Not so fast. Chase Utley flew out to left field to allow Pete Orr to score and tie the game. They were on the way to extra innings.
The Braves were not able to muster much of anything in extras. The closest they got was in the 12th where they had runners on first and second with two outs. Martin Prado proceeded to ground out, and they went to the 13th.
Hunter Pence came to bat in the 13th and was able to drive in the go-ahead run on an opposite field single. That gave the Phillies a 4-3 lead going into the bottom of the inning where the Braves would fight to stay alive.
Due up in the bottom of the inning were three of the Braves best hitters in Chipper Jones, Dan Uggla and Freddie Freeman. Jones began the inning by striking out, followed by Uggla being walked. It was a runner at first with one out with the young Freeman at the plate. He then grounded to first base, where John Mayberry and Jimmy Rollins were able to turn the double play, and Freeman slammed his helmet on the ground in disgust, finishing off what was an epic collapse to miss the postseason.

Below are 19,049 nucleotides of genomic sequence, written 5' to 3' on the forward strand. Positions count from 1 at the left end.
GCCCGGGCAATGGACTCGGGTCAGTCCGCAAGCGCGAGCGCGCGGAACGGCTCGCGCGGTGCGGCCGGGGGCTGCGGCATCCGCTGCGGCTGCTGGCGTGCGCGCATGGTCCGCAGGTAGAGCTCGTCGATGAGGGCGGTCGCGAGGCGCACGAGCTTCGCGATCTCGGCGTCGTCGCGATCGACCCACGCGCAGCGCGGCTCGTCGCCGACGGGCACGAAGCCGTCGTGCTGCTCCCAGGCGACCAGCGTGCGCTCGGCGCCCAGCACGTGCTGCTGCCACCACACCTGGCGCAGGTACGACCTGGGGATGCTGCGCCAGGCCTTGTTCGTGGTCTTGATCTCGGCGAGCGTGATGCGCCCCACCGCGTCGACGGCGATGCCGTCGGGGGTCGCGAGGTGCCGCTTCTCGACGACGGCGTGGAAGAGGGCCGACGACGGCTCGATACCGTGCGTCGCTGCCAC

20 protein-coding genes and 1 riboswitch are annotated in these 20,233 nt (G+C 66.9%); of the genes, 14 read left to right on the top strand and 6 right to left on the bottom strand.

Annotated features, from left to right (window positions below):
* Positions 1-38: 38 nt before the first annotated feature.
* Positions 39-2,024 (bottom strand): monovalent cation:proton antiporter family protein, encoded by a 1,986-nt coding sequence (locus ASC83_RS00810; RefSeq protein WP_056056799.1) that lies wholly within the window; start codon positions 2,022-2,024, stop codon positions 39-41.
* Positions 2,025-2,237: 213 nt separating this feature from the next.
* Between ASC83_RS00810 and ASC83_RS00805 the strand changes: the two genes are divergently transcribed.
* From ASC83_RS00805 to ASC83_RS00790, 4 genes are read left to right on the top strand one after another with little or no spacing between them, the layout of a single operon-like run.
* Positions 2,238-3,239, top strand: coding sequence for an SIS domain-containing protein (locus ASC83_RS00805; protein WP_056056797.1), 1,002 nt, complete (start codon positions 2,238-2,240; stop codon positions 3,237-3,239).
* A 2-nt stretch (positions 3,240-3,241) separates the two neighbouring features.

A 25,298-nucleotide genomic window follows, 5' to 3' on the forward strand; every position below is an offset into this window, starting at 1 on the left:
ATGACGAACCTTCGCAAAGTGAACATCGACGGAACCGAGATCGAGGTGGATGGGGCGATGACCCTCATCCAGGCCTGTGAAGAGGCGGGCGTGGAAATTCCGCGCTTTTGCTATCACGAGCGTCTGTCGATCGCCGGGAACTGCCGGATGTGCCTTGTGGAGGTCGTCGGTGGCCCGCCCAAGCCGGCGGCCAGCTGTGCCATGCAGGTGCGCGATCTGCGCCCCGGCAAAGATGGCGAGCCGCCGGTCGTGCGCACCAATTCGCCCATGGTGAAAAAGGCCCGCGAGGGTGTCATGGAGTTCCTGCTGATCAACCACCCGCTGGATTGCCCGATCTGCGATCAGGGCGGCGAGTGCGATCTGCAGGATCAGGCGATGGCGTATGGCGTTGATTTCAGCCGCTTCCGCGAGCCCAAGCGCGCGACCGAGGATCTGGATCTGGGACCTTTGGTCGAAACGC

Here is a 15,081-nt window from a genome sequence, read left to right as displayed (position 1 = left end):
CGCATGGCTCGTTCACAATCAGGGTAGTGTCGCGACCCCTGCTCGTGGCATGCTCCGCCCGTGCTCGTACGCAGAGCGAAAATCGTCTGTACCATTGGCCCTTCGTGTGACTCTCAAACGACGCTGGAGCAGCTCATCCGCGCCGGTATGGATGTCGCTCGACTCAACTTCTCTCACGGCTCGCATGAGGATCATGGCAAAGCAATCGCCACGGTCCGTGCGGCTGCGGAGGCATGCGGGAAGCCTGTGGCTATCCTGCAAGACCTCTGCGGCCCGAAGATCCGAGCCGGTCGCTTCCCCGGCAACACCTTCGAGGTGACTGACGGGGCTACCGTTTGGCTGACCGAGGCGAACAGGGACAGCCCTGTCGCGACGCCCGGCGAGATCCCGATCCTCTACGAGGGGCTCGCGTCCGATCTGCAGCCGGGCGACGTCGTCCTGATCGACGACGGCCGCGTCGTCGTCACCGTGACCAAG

The American League
The results of the day are not the only thing that makes these games incredible, but it was in the manner in which it happened. Fangraphs did an excellent piece on the timing and odds that went into the regular season finale in the American League.
To sum up the games, New York had taken a 7-0 lead over Tampa, while Boston had a 3-2 lead over Baltimore. It looked like Tampa had no chance of coming back and that Boston would hold on. The stadium had emptied out as all hopes of the postseason alluded the Tampa faithful. About half the stadium looked emptied out at this point. All those fans forgot the wise words of Lenny Kravitz.